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1. Up your fiber and water intake.

Aim for the equivalent of eight 8-ounce glasses of water a day, as well as many colorful whole-food sources of fiber, such as legumes, veggies, whole grains, and fruit. Tossing back a super-greens drink can also help amplify your daily water and fiber intake. Remember that both are critically important to the processes that expel polluted bile from the body. According to Carolyn Dean, MD, ND, coauthor of IBS Cookbook for Dummies, the foods that most promote constipation are high-starch foods, dairy products, sugar products, dehydrated foods, and low-fiber foods, in general.

2. Do not ignore the urge.

Sure you’re busy, but it’s important to respect your body’s rhythms and answer its calls to action. If you ignore those urges too often, or delay responding to them for too long, you can wind up desensitizing your body. As a result, it will be less likely to cooperate or respond to your cues when you finally decide it’s “a good time” to go.

3. Keep a diary.

If you aren’t sure whether your bowel habits are healthy, consider journaling about your journeys to the bathroom. It may sound a little silly, but it can be helpful in identifying the timing and nature of your slow-downs — and the impact of your healthy lifestyle adjustments.

Concerned about the patterns you see? Share the written record with your health professional.

4. Avoid the frequent use of laxatives.

The gut has a natural rhythm, says Victor Sierpina, MD, a professor of integrative medicine at the University of Texas Medical School in Galveston, Texas, and author of The Healthy Gut Workbook, and strong laxatives tend to disrupt it: “I don’t want my patients to get their guts habituated so that they always need to take something to have a normal bowel movement.”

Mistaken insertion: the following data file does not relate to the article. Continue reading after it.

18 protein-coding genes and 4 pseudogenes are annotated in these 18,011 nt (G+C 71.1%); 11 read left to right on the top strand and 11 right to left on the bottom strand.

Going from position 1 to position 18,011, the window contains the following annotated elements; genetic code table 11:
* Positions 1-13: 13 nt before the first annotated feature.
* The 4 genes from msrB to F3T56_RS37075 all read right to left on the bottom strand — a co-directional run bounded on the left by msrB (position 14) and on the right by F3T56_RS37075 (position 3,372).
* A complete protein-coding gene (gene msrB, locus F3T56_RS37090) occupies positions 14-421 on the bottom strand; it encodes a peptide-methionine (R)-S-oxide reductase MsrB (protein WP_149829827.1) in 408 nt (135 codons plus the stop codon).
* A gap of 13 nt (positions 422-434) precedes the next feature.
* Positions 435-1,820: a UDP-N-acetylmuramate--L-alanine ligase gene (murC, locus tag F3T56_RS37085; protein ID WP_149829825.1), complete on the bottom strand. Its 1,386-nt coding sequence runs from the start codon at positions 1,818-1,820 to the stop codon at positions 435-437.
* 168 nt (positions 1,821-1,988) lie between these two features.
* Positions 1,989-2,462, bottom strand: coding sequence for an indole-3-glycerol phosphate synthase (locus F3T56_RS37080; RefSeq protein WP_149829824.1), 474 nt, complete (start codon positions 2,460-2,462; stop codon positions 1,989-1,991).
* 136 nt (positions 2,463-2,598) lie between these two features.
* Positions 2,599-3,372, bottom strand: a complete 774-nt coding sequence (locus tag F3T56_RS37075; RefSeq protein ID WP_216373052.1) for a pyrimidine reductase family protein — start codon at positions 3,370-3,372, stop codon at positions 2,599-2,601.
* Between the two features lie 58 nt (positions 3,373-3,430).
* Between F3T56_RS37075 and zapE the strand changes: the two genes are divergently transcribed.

Occasional use of a natural fiber supplement is probably fine, but if constipation is a chronic problem, lifestyle adjustments are a better solution. (See “How to Stay Regular Without Laxatives” for more.)

5. Exercise.

Being sedentary compounds constipation, while exercise increases the gut’s blood flow and improves gastrointestinal motility. Taking a short walk is often all it takes to convince your body it’s time to go. Certain yoga asanas are helpful in nudging sluggish systems into gear. Make daily exercise a priority, and make a point of getting up from your desk every 60 to 90 minutes.

6. Rise and shine.

Schedule some loo-time in the morning, preferably after eating breakfast. “The activity in your stomach helps stimulate action in the colon,” says gastroenterologist Saad Habba, MD. “Plus, motility is often at its best in the morning. We think it might be related to the body’s circadian rhythm.”

If mornings are hectic around your house, try getting up 10 minutes early so you can have the bathroom to yourself.

7. Improve your toilet technique.

Yes, you’ve been sitting on the john since you were a tot, but if constipation is an issue, you might want to reconsider your technique.

Many experts recommend a “semi-squatting” position. There is a very good reason why so many people around the world squat to poop, says Carolyn Dean, MD, ND. And it’s not just about primitive plumbing.

More specifically, the puborectalis muscle supports the rectum and enables us to control when we poop. The muscle acts as a safety valve. When we sit or stand, the muscle is taut. When we squat, the muscle relaxes, like a hammock, and that slack encourages bowel evacuation. That relaxation of the muscle, plus sheer convenience, is why many cultures continue to squat and poop. “

The anal sphincter ties things off so you won’t lose anything,” says Dean, “but a good squat or semi-squat stretches the sphincter so you can have a good bowel movement.” While Dean doesn’t recommend you rip out your toilet, she does suggest getting your knees a few inches above your hips to better enable the muscles of the pelvic floor to relax.

The easiest way is to get a small footstool, place it in the bathroom near the toilet, and put your feet on it when you sit down. If you share a bathroom with small children, you might have a stepstool handy. If not you can just take all the “books and magazines you’ve been reading during your constipated sessions on the toilet and pile them into a makeshift stool,” she says. “You won’t need to keep reading material in the john anymore because your sessions will fly by!”

If just propping up your feet doesn’t do the trick, Dean recommends leaning forward on the toilet seat until your chest touches your knees. Then wrap your arms around your thighs. Then inhale deeply. Then exhale as you push down on your pelvic muscles.

If you are away from home and don’t have access to your footstool, just do the hug part of this exercise with a long deep breath.

These tips originally appeared in “Overcoming Constipation” in the November 2011 issue of Experience Life.

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